Starting a Budget 101
A speaker once said that more people buy V-8 juice than drink it. They know it’s good for them, so they buy it, bring it home and leave it in the back of the refrigerator until it is past its expiration date. Their head tells them it’s a good thing, but their emotions go for the hot chocolate, lemonade, or soda.
Budgeting falls into the category of things that are good for you but not necessarily emotionally appealing, like flossing your teeth or exercising. The truth of the matter, though, is that everyone budgets. Drawing up a budget is just making your spending more intentional rather than allowing your whims to determine how you will spend your money or your time. Budgeting is a tool to help you figure out in advance where you want to spend your resources. The problem is that most of us come with lots of baggage about the use of money that makes us scared to look at it in the clear light of day. Thinking about money can cause many of us to feel discouraged and fearful when we consider the failures to handle money well in the past.
The key, though, is that those behaviors were in the past. The present and future are what concern you now, and you have an opportunity to start your financial life anew. As you approach marriage, you have a partner to share the decisions and the work. Just as it’s often easier to exercise with another person, you may find that handling financial decisions is easier when there are two heads working on them. Setting up some dreams for the future, whether it’s plans for children, moving to a new town, or checking off items on a bucket list, might make it easier to work toward them.
You might want to think about what motivates you to do other things that seem hard. If you gave up smoking, what made it possible for you to do that? If you floss, or exercise, or have another daily routine that is good for you, how did you build it into your life? Finding the key to what motivates you is a big part of establishing a budget.
Another important key to managing a budget is talking with each other about money and about your priorities so that you are on the same page. Facing the fact that one of you considers buying furniture a priority while the other thinks a vacation is just what you both need right now can be wearisome, but these opinions won’t go away just because you don’t talk about them. They’ll pop up eventually and affect your relationship.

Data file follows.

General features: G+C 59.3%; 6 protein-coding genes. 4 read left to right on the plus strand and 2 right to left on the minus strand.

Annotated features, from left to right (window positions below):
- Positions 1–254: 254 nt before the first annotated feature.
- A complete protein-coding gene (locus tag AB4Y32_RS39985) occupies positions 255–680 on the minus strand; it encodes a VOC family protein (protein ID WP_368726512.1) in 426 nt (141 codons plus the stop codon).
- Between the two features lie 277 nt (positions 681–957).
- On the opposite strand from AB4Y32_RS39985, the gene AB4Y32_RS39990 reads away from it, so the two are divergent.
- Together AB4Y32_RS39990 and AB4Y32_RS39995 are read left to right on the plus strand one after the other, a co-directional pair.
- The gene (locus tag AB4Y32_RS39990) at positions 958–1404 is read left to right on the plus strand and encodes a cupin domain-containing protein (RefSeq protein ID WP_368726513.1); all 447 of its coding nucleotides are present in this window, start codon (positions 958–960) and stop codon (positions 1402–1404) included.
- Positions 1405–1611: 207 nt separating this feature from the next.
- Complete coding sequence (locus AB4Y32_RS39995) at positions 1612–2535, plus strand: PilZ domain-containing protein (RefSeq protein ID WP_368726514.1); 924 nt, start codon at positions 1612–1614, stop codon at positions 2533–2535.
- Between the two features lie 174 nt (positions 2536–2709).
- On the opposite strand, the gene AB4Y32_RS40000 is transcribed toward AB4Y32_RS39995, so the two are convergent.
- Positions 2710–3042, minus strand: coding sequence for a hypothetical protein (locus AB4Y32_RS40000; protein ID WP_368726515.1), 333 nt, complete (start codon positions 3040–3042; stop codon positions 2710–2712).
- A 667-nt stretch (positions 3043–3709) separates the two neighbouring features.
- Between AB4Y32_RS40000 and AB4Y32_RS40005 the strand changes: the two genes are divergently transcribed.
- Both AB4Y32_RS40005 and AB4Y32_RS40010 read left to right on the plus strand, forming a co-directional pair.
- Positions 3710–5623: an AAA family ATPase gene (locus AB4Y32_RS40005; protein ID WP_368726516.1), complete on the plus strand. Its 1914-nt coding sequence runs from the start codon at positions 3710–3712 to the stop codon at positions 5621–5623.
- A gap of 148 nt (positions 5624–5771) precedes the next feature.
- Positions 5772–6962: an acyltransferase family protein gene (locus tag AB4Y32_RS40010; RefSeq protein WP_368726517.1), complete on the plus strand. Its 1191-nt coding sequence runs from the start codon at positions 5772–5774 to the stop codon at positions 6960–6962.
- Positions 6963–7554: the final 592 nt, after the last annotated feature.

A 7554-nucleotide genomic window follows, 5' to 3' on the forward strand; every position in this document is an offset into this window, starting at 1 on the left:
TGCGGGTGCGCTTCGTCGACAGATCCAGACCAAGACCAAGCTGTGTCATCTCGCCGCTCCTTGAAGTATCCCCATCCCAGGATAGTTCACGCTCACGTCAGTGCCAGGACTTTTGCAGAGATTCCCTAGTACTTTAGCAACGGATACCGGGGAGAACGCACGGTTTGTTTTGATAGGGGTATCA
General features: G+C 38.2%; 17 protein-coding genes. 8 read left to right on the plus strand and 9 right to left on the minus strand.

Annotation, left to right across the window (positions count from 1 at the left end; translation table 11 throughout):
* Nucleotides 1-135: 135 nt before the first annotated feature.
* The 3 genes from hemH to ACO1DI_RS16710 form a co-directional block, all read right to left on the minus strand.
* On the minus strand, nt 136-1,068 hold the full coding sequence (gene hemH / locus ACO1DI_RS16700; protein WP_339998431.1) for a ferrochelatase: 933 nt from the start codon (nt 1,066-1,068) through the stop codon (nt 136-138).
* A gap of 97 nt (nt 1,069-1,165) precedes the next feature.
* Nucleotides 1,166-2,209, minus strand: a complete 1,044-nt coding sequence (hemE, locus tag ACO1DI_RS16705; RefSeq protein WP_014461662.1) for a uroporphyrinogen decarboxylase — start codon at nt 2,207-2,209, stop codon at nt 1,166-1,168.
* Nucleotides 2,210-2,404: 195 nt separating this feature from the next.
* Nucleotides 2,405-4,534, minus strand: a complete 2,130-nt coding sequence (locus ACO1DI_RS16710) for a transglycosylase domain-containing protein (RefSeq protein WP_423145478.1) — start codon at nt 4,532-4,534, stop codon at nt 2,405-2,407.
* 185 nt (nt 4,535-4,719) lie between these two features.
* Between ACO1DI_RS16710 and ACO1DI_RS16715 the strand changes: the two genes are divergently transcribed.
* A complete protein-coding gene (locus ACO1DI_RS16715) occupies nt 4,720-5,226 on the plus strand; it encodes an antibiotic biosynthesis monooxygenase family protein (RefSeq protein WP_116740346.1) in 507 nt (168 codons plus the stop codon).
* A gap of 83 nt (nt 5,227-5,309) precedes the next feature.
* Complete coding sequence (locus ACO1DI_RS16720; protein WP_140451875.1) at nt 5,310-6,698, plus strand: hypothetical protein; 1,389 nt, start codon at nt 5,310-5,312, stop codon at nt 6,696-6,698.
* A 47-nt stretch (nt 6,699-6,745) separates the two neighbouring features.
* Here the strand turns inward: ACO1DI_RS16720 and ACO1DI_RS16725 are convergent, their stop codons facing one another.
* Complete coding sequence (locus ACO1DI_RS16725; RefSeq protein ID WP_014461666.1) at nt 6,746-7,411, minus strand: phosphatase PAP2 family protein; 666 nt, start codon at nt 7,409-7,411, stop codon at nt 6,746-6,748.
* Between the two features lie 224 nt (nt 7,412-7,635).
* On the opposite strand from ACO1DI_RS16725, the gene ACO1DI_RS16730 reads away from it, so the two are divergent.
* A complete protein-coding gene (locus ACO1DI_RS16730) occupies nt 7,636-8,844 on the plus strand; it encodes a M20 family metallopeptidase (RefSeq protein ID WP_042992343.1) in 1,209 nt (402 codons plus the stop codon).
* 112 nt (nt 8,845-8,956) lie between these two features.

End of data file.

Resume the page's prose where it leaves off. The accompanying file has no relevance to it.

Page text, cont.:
Author Jason Kelly offers one tip that is helpful in trying to change any bad habit: Don’t try to get rid of bad spending habits all at once. At first, just cut back. Are there any monthly subscriptions to magazines, technologies, or other deliveries that you no longer use? Take an inventory and unsubscribe. If you were used to renting ten movies a month, cut back to eight. If you ate out five times a week last month, try to make it four or three this month. Every step we make will bring us closer to our goal. If we try to leap there, we’re almost sure to fall short and get discouraged.
Love isn’t always expressed in hearts and flowers. Sometimes it is reflected in the hard work you do with each other to create a budget, So haul out the credit card debts, the student loan payments, old doctor bills and any other leftover debts from the past, and look at your finances without criticism or sarcasm. Laying all your cards on the table will be the foundation for your new life of sharing your finances and making decisions together.
- Seven Steps to Becoming Financially Free: A Catholic Guide to Managing Your Money by Phil Lenahan
- In Good Times and Bad: Strengthening Your Relationship When the Going Gets Tough and the Money Gets Tight by M. Gary and Melisa Neuman
- Why Enough is Never Enough: Overcoming Worries about Money – A Catholic Perspective by Gregory S. Jeffrey